While I understand that the book was meant for English speakers, these glaring oversights detracted from my enjoyment of the story to some extent. Although to be authentic, most of the characters would have been speaking in one of the nearly 70 indigenous languages found in Mexico.
On the other hand, I took immense pleasure imagining life among the Zapatistas, something I probably will never experience. I was delighted to learn just a little more about el lek’il kuxlejal which roughly translates as buen vivir (living well) that is at the heart of the indigenous resistance movement in Mexico.
Each and every page of The Creative Journey by Tim Cigelske was a delight for me to read. There were quotes from my favorite creative people, Jim Henson, Joseph Campbell, and Mr. Rogers. Excerpts from the writings of Buddha and the bible were scattered like wildflower seeds throughout the text. Real life creative success stories and commentary from Professor Cigelske’s college students drove each chapter’s point home. And then there were the activities! Write your own obituary, create a children’s book about your dreams, keep a logbook. Wonderful stuff!
Although many of the items discussed in this book were not new to me, I did learn a thing or two along the way. We often get so bogged down in what we have to do, we forget what it is we should be doing. Thus was the reading of this book for me. I remembered what I wanted to do before paying bills and assignments and even book reviews got in the way. I want to create.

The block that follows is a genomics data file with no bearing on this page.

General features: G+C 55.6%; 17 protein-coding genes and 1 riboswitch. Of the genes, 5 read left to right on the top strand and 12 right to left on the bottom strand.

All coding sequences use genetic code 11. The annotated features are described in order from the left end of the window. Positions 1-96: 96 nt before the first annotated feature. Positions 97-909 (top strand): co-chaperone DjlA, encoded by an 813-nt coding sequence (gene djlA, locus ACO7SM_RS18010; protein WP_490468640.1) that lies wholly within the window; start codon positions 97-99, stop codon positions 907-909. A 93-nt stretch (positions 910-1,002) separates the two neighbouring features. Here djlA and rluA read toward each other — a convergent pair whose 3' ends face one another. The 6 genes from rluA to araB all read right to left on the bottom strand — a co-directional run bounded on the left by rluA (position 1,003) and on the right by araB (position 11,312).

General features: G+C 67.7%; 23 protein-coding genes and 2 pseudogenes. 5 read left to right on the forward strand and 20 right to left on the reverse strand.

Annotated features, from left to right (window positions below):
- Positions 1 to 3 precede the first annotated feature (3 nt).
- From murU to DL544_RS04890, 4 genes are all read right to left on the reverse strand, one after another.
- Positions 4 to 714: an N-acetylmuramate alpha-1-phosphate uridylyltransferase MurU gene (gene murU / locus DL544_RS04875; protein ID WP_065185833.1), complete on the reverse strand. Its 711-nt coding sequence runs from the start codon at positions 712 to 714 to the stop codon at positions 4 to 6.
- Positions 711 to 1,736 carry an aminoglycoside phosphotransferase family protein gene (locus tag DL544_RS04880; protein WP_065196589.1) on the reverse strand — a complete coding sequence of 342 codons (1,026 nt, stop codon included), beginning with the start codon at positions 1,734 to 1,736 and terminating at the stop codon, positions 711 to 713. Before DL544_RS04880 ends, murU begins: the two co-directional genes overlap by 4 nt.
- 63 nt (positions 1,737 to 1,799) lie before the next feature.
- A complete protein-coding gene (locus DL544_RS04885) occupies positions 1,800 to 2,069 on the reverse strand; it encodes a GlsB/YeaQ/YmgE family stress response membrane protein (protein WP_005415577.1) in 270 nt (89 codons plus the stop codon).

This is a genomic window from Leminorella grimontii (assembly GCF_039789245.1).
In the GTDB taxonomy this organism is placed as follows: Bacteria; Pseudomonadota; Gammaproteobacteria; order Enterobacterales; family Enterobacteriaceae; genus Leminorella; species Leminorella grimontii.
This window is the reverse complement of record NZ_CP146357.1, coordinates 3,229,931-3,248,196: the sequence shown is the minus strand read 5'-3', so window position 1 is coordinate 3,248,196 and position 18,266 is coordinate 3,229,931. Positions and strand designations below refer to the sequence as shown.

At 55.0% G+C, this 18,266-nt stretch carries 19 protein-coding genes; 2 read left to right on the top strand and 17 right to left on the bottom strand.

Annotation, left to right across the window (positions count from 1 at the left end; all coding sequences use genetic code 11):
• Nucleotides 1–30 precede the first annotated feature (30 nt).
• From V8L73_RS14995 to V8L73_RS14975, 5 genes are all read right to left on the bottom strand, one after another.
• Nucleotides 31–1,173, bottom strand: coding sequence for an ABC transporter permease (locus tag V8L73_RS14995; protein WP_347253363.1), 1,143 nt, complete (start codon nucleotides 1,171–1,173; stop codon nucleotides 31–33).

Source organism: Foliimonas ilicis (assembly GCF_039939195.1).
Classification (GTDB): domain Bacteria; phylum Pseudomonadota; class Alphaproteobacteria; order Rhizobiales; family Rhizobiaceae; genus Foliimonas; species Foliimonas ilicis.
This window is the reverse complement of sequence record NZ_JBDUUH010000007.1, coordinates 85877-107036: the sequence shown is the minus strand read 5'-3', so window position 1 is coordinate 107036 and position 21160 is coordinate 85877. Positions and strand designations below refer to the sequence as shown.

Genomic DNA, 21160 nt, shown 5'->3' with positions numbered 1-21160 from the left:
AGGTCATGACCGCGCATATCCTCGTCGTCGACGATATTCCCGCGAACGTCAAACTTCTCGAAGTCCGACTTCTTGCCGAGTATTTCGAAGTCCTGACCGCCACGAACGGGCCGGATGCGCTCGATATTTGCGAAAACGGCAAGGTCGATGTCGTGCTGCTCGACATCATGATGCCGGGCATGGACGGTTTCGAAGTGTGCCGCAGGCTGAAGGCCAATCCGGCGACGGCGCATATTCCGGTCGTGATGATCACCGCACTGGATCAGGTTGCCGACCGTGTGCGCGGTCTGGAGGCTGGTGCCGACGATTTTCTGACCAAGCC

The path to creating isn’t a well-traveled road. Each of us must find our way by going on own hero’s journey, a concept made famous by the anthropological studies of the esteemed Joseph Campbell.
We are born. We go forth into the world. We are tested and found wanting or we are challenged and found sound. We need to be brave enough to search out our true purpose. We need to be humble enough to learn from those that have gone before us. We need to be committed enough to follow through and not give up. Only then can we say that we have become masters of our own destinies. Even then, sometimes the end of the hero’s journey is just the beginning of another.
Creativity is not something we are naturally endowed with or not. Rather, it’s a way of looking at life. Each section of this well-written book will encourage you to find the creative life that is already inside of you. Whether you run off and join the circus or invent the iPod, living creatively is the only way to find meaning and purpose. And who doesn’t want to live a life full of meaning and purpose?
For those brave enough to seek a life of creativity, this is the book for you.
I received an ARC of this book from Reedsy Discovery. You can read my review here.